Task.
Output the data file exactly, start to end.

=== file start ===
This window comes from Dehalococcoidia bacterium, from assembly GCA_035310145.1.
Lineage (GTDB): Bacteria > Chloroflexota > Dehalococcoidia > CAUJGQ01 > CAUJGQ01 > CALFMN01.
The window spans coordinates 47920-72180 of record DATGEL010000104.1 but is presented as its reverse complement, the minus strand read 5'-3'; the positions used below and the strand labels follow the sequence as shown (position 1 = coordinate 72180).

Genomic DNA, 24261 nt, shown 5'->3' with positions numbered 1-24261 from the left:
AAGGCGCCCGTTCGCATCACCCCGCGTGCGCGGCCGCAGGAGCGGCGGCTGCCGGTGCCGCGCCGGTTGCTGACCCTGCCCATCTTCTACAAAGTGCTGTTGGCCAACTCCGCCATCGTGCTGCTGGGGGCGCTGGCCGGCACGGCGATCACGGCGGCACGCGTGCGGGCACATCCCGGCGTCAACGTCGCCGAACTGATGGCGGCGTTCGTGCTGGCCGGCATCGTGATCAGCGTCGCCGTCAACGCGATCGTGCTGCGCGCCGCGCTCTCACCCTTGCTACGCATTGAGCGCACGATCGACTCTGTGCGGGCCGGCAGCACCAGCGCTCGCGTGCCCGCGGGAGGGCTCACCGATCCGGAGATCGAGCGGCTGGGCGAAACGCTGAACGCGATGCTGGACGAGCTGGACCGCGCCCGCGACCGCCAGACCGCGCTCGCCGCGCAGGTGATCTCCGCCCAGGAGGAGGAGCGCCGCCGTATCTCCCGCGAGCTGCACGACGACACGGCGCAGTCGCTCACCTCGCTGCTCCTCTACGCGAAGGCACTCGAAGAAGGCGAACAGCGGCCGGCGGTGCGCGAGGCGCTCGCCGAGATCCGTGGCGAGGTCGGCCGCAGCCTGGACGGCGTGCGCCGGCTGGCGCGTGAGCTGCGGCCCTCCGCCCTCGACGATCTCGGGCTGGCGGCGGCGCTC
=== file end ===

This window comes from Dehalococcoidia bacterium, from assembly GCA_035310145.1.
Lineage (GTDB): Bacteria > Chloroflexota > Dehalococcoidia > CAUJGQ01 > CAUJGQ01 > CALFMN01.
The window spans coordinates 47920-72180 of record DATGEL010000104.1 but is presented as its reverse complement, the minus strand read 5'-3'; the positions used below and the strand labels follow the sequence as shown (position 1 = coordinate 72180).

Genomic DNA, 24261 nt, shown 5'->3' with positions numbered 1-24261 from the left:
AAGGCGCCCGTTCGCATCACCCCGCGTGCGCGGCCGCAGGAGCGGCGGCTGCCGGTGCCGCGCCGGTTGCTGACCCTGCCCATCTTCTACAAAGTGCTGTTGGCCAACTCCGCCATCGTGCTGCTGGGGGCGCTGGCCGGCACGGCGATCACGGCGGCACGCGTGCGGGCACATCCCGGCGTCAACGTCGCCGAACTGATGGCGGCGTTCGTGCTGGCCGGCATCGTGATCAGCGTCGCCGTCAACGCGATCGTGCTGCGCGCCGCGCTCTCACCCTTGCTACGCATTGAGCGCACGATCGACTCTGTGCGGGCCGGCAGCACCAGCGCTCGCGTGCCCGCGGGAGGGCTCACCGATCCGGAGATCGAGCGGCTGGGCGAAACGCTGAACGCGATGCTGGACGAGCTGGACCGCGCCCGCGACCGCCAGACCGCGCTCGCCGCGCAGGTGATCTCCGCCCAGGAGGAGGAGCGCCGCCGTATCTCCCGCGAGCTGCACGACGACACGGCGCAGTCGCTCACCTCGCTGCTCCTCTACGCGAAGGCACTCGAAGAAGGCGAACAGCGGCCGGCGGTGCGCGAGGCGCTCGCCGAGATCCGTGGCGAGGTCGGCCGCAGCCTGGACGGCGTGCGCCGGCTGGCGCGTGAGCTGCGGCCCTCCGCCCTCGACGATCTCGGGCTGGCGGCGGCGCTC